As Economical had taken an off-coverage position and had relied, in part, on the allegation that Sky’s losses did not arise from Marnoch’s operations, production of the complete underwriting file was relevant to the coverage issue, and therefore it was ordered that it be produced.
Claims and Investigation Files
In addition, Sky sought disclosure and production of the Defendants’ claims and investigations files in respect of both failures. Sky pleaded that Economical had breached its duty of utmost good faith and had denied coverage “without conducting any adequate or competent investigation”. In the Defendants’ statement of defence, Economical disputed this allegation, and asserted that Economical had fully investigated the losses before concluding that the fires did not arise from Marnoch’s operations2. Sky submitted that, as the Defendants had pleaded to having fully investigated both failures, they ought to produce the claims and investigation files.
The Defendants claimed that the files were subject to litigation privilege. In order for litigation privilege to attach, the Defendants would have had to demonstrate that (a) litigation by Sky was contemplated3, and (b) the documents over which privilege was sought were created for the “dominant purpose” of litigation (a conjunctive test)4. Sky asserted that there could be no such privilege because many of the documents had arisen before Sky had made its demand for coverage, such that the documents could not have been created for the “dominant purpose” of litigation. Furthermore, the Defendants had failed to provide a sufficient description of the documents, the circumstances of their creation, and their dominant purpose.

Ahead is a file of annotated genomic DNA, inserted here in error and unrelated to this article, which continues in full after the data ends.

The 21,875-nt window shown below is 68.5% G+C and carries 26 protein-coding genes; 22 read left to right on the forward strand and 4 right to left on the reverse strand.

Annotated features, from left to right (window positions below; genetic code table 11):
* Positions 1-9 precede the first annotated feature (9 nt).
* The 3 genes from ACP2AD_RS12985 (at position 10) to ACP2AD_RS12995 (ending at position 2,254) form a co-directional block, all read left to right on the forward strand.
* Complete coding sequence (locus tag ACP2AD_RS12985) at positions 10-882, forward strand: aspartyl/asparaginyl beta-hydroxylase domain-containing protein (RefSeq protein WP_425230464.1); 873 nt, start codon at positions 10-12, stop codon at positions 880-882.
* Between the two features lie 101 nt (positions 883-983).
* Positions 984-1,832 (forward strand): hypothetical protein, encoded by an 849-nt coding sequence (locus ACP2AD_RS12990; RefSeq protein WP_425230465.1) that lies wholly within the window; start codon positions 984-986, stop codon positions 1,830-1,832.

The Court disagreed, once again, with the Defendants. It reasoned that there were two primary claims, namely (1) coverage and (2) bad faith. In terms of the bad faith claim, a court will “look at the conduct of the insurer throughout the claims process to determine whether, in light of the circumstances as they then existed, the insurer had acted fairly and promptly in responding to the claim”. Ontario courts have found that the only way that an insured can ascertain whether the coverage investigation was handled improperly and in bad faith is by the production of the insurer’s and broker’s internal files showing how they handled, or should have handled, the coverage request and the information available to them at the material time. This would make almost every document in the insurer’s file critical and relevant to a claim of bad faith.
The Court held that the issues of coverage and the duty of utmost good faith were commingled in the pleadings, and that the Defendants had to produce their entire claims and investigation files (prior to the denial of coverage on 30 October 2013).
What does this mean for insurers?